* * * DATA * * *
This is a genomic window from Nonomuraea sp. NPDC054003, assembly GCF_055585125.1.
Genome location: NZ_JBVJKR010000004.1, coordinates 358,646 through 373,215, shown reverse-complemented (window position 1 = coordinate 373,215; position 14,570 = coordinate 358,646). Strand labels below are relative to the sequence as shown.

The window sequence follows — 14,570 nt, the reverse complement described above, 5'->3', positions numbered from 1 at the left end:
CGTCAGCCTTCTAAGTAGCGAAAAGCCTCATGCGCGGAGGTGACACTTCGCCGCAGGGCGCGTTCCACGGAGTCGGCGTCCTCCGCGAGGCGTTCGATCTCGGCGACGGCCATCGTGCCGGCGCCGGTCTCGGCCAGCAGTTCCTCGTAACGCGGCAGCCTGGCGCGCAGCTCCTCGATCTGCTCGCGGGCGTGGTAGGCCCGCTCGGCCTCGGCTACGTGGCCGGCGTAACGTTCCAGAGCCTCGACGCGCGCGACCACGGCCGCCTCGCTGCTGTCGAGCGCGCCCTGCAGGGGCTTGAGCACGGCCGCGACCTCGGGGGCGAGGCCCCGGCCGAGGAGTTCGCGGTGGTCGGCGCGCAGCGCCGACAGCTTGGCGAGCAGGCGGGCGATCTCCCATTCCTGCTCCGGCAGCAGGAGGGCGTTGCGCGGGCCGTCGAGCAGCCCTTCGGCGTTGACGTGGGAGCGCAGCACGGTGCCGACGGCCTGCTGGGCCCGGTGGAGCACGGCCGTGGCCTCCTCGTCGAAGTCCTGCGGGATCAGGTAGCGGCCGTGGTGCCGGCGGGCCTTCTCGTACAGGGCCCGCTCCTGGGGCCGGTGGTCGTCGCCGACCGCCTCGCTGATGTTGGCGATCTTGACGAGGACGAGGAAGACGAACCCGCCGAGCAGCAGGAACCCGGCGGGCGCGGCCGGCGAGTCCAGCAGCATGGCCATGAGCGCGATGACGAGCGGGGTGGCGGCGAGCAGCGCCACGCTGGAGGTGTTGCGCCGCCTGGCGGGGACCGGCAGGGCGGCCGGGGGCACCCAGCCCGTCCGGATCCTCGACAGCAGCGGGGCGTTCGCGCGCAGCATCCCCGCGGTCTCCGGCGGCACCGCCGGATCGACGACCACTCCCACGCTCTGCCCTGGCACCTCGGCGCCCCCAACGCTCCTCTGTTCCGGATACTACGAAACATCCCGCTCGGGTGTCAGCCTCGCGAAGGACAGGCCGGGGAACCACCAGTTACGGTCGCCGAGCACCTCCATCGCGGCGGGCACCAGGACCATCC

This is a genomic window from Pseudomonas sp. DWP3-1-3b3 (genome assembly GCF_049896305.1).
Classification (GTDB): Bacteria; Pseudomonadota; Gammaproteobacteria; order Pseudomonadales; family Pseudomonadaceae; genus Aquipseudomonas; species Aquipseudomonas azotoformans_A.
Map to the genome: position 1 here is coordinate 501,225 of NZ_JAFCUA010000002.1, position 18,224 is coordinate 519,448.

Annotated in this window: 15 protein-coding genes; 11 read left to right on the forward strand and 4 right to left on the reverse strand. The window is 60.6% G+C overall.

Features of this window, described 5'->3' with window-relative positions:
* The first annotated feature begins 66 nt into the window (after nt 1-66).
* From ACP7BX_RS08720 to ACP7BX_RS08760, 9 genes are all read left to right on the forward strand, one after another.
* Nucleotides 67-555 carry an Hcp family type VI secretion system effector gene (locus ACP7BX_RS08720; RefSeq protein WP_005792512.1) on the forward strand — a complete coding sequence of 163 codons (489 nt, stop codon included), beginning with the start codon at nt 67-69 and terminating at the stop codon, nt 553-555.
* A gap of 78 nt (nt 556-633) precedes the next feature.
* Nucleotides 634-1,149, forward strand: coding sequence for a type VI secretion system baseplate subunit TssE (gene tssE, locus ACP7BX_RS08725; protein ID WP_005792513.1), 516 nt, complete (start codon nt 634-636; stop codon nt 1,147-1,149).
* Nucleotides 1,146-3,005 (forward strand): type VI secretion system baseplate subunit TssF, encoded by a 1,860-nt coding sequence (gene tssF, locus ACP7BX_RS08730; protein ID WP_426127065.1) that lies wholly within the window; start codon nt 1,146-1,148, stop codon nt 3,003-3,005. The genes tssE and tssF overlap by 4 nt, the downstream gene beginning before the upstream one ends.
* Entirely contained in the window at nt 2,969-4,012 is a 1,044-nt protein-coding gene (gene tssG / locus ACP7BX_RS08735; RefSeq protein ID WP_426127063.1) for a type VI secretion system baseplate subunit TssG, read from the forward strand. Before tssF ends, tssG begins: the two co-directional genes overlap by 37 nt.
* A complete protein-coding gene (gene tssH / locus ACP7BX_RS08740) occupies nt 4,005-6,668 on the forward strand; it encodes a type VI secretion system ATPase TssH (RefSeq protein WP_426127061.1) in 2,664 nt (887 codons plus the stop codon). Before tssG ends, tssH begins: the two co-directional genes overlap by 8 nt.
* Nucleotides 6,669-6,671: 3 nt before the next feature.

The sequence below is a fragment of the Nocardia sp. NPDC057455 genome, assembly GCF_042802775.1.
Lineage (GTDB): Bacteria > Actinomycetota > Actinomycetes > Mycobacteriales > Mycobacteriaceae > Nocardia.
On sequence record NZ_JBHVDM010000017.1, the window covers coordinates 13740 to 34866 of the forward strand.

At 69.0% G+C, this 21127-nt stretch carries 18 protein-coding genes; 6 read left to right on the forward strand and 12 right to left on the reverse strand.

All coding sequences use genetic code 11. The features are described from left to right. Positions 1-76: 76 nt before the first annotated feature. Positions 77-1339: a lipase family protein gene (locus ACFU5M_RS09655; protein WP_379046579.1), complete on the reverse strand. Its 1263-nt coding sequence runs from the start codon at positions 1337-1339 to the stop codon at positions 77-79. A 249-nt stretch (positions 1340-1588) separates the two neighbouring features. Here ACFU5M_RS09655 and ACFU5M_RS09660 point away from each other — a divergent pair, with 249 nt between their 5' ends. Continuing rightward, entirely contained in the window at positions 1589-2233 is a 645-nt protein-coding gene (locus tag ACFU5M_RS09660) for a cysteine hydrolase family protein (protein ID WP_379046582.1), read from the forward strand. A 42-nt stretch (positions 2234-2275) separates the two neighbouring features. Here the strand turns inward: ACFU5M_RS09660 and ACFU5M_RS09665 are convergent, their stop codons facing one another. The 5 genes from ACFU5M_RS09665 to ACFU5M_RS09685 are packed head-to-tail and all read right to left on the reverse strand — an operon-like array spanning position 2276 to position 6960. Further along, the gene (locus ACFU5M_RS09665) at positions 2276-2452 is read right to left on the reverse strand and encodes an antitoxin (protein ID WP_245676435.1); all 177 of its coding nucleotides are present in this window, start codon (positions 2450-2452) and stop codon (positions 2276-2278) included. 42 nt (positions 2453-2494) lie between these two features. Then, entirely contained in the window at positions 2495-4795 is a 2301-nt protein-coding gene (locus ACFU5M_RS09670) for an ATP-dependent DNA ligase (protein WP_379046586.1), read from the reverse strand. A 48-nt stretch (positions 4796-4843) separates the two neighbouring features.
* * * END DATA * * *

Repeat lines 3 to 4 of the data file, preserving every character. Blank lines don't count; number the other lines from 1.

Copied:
The window sequence follows — 14,570 nt, the reverse complement described above, 5'->3', positions numbered from 1 at the left end:
CGTCAGCCTTCTAAGTAGCGAAAAGCCTCATGCGCGGAGGTGACACTTCGCCGCAGGGCGCGTTCCACGGAGTCGGCGTCCTCCGCGAGGCGTTCGATCTCGGCGACGGCCATCGTGCCGGCGCCGGTCTCGGCCAGCAGTTCCTCGTAACGCGGCAGCCTGGCGCGCAGCTCCTCGATCTGCTCGCGGGCGTGGTAGGCCCGCTCGGCCTCGGCTACGTGGCCGGCGTAACGTTCCAGAGCCTCGACGCGCGCGACCACGGCCGCCTCGCTGCTGTCGAGCGCGCCCTGCAGGGGCTTGAGCACGGCCGCGACCTCGGGGGCGAGGCCCCGGCCGAGGAGTTCGCGGTGGTCGGCGCGCAGCGCCGACAGCTTGGCGAGCAGGCGGGCGATCTCCCATTCCTGCTCCGGCAGCAGGAGGGCGTTGCGCGGGCCGTCGAGCAGCCCTTCGGCGTTGACGTGGGAGCGCAGCACGGTGCCGACGGCCTGCTGGGCCCGGTGGAGCACGGCCGTGGCCTCCTCGTCGAAGTCCTGCGGGATCAGGTAGCGGCCGTGGTGCCGGCGGGCCTTCTCGTACAGGGCCCGCTCCTGGGGCCGGTGGTCGTCGCCGACCGCCTCGCTGATGTTGGCGATCTTGACGAGGACGAGGAAGACGAACCCGCCGAGCAGCAGGAACCCGGCGGGCGCGGCCGGCGAGTCCAGCAGCATGGCCATGAGCGCGATGACGAGCGGGGTGGCGGCGAGCAGCGCCACGCTGGAGGTGTTGCGCCGCCTGGCGGGGACCGGCAGGGCGGCCGGGGGCACCCAGCCCGTCCGGATCCTCGACAGCAGCGGGGCGTTCGCGCGCAGCATCCCCGCGGTCTCCGGCGGCACCGCCGGATCGACGACCACTCCCACGCTCTGCCCTGGCACCTCGGCGCCCCCAACGCTCCTCTGTTCCGGATACTACGAAACATCCCGCTCGGGTGTCAGCCTCGCGAAGGACAGGCCGGGGAACCACCAGTTACGGTCGCCGAGCACCTCCATCGCGGCGGGCACCAGGACCATCC